Kenneth N. Waltz (1924–2013) was a political scientist at UC-Berkeley and Columbia University. This book is an in-depth analysis of relations among nations and their governments from a variety of different perspectives. These include the conceptual foundations of political theory, the main types of political theories, the principal kinds of empirically existing political structures, the relation between political structures and economic effects, the relation between political structures and military effects, and, finally, the overall management of international affairs. The author’s approach is broadly “neorealist,” meaning he maintains that the principal emphasis in international politics ought to be on national interests.
Herrnstein (1930–1994) was a psychologist at Harvard University, while Murray (b. 1943) is a political scientist currently at the American Enterprise Institute (AEI). This highly controversial book is a detailed discussion, based on careful statistical analyses, of aspects and consequences of the gap in the performance of various ethnic groups on intelligence tests. After an initial discussion of the history of IQ testing, the book turns to such topics as the impact of the performance gap on such things as family stability, educational attainment, employment, and criminal behavior. From the moment of its publication, the book was denounced as seriously flawed both conceptually and empirically. The controversy continues nearly three decades later, stimulated by Murray’s continuing presence as an author and public intellectual. However, denunciations of the book now tend to reject it out of hand as blatantly racist and unworthy of serious discussion.
By: Rebecca MacKinnon, 2012
MacKinnnon (b. 1969) is a journalist who specializes in the impact of the Internet on politics and society. This book takes a detailed look at both the older and more recent histories of the relationship between Internet companies and governance, focusing on the way in which IT companies are gradually usurping the functions of government. It includes a provocative account of the Chinese Communist Party (CCP) and its policy of surveilling and controlling the Chinese population by means of controlling their Internet access. The author also highlights how globalized (though notionally American) corporations have aided and abetted the CCP in this effort. The author ends by arguing that Americans must become more aware of what the IT companies did in China if we are to avoid the same fate.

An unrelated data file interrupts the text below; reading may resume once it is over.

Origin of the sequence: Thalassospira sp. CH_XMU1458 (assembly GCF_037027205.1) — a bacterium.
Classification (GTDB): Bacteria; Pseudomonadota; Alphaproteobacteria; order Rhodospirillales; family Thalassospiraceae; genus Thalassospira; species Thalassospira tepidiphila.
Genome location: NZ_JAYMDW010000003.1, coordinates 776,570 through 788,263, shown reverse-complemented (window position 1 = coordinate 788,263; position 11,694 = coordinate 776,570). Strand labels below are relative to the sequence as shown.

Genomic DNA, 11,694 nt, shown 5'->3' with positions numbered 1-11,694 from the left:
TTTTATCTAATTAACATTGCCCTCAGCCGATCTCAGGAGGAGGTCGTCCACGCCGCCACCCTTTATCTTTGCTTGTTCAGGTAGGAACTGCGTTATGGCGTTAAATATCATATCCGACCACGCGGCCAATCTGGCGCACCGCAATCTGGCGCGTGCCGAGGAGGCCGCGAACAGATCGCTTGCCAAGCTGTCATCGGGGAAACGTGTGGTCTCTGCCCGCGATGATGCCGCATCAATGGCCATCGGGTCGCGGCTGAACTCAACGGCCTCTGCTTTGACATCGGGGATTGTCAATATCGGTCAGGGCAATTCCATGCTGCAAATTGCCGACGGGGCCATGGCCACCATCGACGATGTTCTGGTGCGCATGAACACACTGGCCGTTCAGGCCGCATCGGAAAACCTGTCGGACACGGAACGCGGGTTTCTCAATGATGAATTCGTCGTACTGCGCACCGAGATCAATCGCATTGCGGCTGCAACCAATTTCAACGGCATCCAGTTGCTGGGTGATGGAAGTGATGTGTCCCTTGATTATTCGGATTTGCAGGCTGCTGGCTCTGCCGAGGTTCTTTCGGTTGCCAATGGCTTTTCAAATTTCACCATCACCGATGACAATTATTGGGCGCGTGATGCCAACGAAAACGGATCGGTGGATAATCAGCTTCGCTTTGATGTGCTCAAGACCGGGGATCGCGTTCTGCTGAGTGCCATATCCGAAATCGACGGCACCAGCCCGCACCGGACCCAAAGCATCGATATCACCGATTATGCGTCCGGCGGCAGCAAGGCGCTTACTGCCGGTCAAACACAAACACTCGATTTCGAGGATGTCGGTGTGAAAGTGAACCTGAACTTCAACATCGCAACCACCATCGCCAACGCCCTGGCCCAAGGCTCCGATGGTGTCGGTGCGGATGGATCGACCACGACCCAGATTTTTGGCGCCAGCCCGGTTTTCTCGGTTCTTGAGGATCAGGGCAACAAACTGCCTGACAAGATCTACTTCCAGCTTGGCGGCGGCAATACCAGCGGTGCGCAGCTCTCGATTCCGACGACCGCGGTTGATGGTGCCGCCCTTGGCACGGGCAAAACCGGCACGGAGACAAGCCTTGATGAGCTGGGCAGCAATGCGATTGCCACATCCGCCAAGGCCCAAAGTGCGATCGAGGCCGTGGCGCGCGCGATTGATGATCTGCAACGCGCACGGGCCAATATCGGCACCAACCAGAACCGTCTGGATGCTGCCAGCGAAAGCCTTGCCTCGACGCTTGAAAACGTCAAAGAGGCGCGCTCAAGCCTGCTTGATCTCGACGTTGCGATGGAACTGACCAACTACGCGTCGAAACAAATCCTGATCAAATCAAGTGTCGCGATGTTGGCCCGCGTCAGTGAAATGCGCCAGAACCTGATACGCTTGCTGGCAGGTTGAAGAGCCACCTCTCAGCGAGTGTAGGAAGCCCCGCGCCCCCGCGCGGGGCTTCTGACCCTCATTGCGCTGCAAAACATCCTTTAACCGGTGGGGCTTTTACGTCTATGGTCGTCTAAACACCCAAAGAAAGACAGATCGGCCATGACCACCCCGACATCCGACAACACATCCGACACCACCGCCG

By: Robert D. Putnam, 2000
Putnam (b. 1941) is a Harvard University political scientist. His highly influential book, Bowling Alone, drew attention to a troubling trend in American life that has only grown more acute over the two decades since the book’s publication: namely, a decline by Americans in political involvement, which the author believes is strongly correlated with a decline in participation in local community social activities. One example is the disappearance of once-ubiquitous American bowling leagues, as indicated by his emblematic title. The book is divided into four major sections: (1) the evidence for a decline in a range of social activities; (2) the possible causal factors involved; (3) the implications for other social and political areas of life; and (4) ideas for how to deal with the problem. A revised and updated edition with a new chapter focused on social media was published in 2020.
By: Theda Skocpol, 1979
Skocpol (b. 1947) is a Harvard University sociologist and political scientist. The topic of the book is announced in its subtitle: a comparative history and socio-political analysis of the French, Russian, and Chinese revolutions. Her method is to examine these three historical episodes in terms of a threefold explanatory framework of state structures, international forces, and class relations. Skocpol rejects both Marxist and liberal causal theories of revolutions in favor of a new theory of her own devising. In a nutshell, she favors (1) acknowledging that administrative and coercive state institutions are potentially autonomous from class controls and interests and (2) making the nature and interests of such institutions central to investigations into the causal factors that lead to revolutions. The book was reprinted in 2015.